Those divisions did not happen by themselves. Republican lawmakers were moved along by a campaign carefully crafted by fossil fuel industry players, most notably Charles D. and David H. Koch, the Kansas-based billionaires who run a chain of refineries . . .
The article looks back to describe when the real turning point came, the point in 2008 when attitudes among Republicans overwhelmingly shifted:
It was called the “No Climate Tax” pledge, drafted by a new group called Americans for Prosperity that was funded by the Koch brothers. Its single sentence read: “I will oppose any legislation relating to climate change that includes a net increase in government revenue.” Representative Jim Jordan, Republican of Ohio, was the first member of Congress to sign it in July 2008.
The effort picked up steam the next year after the House of Representatives passed what is known as cap-and-trade legislation, a concept invented by conservative Reagan-era economists.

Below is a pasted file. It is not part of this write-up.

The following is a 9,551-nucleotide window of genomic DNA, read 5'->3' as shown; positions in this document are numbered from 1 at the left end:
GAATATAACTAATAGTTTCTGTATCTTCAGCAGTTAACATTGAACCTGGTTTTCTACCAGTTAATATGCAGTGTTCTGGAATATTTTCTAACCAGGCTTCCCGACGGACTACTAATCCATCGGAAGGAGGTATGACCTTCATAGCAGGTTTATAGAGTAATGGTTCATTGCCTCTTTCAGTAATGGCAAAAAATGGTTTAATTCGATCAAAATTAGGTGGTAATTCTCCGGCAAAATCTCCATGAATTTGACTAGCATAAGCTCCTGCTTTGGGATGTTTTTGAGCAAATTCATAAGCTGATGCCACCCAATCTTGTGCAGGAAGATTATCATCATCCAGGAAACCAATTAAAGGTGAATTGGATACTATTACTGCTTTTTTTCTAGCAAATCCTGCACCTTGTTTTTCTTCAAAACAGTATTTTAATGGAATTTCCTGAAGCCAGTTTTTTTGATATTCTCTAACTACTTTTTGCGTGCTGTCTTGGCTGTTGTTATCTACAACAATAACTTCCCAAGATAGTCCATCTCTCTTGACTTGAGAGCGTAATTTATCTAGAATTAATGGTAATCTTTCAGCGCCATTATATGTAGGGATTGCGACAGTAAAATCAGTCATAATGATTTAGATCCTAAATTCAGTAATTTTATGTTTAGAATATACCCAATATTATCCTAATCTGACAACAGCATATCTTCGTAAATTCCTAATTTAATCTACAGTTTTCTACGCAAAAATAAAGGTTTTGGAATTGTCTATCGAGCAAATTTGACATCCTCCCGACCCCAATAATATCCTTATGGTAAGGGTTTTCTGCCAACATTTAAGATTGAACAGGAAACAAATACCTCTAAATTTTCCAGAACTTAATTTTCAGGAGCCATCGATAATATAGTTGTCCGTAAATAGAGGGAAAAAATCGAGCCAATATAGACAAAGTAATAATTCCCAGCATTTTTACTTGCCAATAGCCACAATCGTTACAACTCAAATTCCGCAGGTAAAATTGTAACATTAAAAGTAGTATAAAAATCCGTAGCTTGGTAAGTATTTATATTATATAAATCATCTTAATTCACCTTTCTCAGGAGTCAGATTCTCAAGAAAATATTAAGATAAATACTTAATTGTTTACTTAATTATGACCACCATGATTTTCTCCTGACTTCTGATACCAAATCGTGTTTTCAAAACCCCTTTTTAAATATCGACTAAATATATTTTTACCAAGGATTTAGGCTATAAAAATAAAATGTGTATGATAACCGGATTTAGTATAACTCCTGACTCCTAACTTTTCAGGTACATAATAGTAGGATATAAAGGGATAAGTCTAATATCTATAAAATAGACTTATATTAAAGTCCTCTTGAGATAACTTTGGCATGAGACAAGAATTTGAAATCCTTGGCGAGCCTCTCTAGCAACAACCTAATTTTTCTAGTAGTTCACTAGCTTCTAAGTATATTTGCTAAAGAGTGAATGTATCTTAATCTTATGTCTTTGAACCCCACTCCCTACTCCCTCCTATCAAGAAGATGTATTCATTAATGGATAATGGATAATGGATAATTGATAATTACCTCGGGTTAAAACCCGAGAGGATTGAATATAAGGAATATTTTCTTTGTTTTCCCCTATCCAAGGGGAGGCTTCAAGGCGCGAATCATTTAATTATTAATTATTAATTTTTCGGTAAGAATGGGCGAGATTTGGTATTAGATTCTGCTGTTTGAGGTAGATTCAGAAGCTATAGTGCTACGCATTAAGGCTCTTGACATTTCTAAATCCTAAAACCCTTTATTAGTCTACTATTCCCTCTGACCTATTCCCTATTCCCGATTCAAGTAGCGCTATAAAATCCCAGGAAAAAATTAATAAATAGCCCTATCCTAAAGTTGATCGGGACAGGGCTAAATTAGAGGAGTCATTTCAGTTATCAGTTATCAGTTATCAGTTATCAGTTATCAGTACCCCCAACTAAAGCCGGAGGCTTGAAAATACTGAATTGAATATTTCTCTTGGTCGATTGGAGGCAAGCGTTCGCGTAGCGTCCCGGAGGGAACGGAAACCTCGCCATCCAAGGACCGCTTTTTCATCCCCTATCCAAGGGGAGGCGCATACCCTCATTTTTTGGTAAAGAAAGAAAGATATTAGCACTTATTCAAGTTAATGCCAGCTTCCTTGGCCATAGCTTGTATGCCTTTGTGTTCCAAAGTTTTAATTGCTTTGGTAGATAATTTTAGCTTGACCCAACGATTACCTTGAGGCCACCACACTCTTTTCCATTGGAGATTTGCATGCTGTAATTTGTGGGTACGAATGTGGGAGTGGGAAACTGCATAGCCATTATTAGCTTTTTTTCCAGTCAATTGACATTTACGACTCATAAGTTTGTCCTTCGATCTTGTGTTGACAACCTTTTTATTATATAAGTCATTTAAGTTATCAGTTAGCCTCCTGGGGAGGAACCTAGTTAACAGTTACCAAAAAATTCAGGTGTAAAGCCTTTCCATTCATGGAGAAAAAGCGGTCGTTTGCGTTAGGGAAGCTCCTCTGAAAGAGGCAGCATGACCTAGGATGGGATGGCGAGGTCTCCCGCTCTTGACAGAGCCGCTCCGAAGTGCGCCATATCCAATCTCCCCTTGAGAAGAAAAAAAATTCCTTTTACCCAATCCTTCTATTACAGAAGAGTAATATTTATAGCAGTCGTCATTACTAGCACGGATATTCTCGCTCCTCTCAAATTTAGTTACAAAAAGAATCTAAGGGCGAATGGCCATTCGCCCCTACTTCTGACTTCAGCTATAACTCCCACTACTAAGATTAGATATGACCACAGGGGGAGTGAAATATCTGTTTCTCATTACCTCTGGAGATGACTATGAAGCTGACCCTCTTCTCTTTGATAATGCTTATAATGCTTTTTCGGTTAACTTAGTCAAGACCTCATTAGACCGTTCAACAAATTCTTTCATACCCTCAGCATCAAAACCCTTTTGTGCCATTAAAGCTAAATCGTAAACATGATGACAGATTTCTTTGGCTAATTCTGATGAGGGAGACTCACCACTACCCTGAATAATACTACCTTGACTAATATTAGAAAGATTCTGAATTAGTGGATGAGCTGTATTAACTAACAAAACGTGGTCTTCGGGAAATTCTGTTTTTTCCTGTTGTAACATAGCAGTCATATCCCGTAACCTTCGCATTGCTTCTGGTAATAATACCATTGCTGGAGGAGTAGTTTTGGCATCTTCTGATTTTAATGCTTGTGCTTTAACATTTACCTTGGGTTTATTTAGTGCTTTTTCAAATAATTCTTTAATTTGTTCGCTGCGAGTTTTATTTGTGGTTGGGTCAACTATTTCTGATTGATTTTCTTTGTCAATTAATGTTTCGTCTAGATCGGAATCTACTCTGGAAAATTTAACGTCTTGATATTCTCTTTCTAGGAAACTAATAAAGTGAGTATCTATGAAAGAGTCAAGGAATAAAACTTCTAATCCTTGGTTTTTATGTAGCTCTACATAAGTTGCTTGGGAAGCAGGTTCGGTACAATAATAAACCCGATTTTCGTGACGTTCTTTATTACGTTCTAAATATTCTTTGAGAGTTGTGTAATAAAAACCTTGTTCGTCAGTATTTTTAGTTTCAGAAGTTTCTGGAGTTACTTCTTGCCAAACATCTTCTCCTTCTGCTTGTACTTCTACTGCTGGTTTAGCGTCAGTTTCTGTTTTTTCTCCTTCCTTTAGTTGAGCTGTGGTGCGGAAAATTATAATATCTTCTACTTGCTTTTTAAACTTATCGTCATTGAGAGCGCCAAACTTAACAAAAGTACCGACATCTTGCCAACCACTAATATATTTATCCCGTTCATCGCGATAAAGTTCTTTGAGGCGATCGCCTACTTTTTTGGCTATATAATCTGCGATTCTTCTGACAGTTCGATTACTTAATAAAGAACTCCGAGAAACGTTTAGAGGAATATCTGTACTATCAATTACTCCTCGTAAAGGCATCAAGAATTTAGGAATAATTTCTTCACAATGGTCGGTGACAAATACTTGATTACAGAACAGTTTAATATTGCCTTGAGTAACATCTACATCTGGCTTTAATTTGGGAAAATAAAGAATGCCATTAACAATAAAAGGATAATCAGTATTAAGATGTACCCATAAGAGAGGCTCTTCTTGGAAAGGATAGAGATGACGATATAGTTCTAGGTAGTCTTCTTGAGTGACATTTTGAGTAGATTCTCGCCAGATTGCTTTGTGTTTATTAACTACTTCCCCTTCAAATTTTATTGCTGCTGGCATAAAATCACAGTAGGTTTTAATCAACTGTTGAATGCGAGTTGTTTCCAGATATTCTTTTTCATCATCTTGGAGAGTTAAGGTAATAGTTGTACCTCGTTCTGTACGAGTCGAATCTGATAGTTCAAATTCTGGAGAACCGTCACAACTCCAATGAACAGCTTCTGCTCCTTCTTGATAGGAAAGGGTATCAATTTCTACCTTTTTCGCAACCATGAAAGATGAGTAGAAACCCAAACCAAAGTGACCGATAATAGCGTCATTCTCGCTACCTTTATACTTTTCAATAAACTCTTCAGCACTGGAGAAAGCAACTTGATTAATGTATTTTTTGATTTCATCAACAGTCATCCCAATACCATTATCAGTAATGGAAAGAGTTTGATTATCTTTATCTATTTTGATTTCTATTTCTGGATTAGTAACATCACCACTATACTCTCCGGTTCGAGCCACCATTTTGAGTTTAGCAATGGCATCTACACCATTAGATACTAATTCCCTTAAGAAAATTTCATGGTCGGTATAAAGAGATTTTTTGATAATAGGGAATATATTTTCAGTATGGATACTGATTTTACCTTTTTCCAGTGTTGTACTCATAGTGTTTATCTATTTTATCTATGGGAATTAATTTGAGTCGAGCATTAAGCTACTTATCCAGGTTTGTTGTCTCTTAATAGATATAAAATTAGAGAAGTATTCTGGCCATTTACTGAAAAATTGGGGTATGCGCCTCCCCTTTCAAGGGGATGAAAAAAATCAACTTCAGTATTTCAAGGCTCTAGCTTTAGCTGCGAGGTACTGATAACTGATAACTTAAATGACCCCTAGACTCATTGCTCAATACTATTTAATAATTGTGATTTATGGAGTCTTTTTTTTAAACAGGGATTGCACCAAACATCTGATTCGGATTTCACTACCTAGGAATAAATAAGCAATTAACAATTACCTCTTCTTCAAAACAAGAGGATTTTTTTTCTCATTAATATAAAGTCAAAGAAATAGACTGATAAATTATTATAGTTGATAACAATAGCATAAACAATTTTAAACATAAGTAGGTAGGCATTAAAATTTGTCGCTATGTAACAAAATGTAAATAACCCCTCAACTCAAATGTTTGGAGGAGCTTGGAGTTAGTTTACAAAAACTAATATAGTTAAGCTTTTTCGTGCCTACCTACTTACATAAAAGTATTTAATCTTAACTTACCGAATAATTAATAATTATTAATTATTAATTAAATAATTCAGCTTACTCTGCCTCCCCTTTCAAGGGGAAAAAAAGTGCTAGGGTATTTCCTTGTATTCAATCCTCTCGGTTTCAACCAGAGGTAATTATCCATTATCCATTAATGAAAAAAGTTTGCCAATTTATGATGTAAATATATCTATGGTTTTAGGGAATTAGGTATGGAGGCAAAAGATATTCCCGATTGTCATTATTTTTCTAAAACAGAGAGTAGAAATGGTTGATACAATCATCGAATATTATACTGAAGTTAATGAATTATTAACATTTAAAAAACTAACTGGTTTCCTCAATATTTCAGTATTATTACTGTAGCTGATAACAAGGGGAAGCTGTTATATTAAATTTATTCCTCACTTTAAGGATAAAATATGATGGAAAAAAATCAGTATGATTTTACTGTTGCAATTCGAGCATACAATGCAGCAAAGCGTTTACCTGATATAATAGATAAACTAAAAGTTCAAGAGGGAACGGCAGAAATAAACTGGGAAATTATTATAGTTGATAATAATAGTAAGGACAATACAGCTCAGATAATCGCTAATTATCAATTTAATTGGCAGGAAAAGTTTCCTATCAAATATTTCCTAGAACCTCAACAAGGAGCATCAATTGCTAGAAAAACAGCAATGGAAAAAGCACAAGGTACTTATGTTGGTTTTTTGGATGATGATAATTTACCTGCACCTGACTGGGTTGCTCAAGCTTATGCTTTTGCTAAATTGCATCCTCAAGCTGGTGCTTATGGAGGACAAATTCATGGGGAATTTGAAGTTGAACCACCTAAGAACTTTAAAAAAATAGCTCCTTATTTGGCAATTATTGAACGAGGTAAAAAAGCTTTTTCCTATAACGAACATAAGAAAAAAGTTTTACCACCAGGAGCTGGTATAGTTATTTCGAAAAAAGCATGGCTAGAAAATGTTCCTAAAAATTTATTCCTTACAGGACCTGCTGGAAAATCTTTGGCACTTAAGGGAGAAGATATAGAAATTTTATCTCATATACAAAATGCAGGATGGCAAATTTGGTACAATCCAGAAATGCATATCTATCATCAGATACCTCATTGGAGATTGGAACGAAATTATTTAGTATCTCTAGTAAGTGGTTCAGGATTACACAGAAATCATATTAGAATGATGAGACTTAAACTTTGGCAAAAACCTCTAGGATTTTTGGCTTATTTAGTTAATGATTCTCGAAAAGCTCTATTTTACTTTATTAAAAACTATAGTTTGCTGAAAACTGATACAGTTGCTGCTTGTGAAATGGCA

John McCain had run his presidential campaign on a platform that included a cap and trade plan. But now, less than a year later, conservative activists saw the chance to win a big victory in the climate debate. So with the assistance of outside think tanks and experts funded by the oil industry, along with some misleading use of data to undermine & embarrass climate researchers, they waged war on the plan and won.
As Congress moved toward actually passing climate change legislation, a fringe issue had become a part of the political mainstream . . .
Unshackled by the Supreme Court’s Citizens United decision and other related rulings, which ended corporate campaign finance restrictions, Koch Industries and Americans for Prosperity started an all-fronts campaign with television advertising, social media and cross-country events aimed at electing lawmakers [in 2010] who would ensure that the fossil fuel industry would not have to worry about new pollution regulations . . .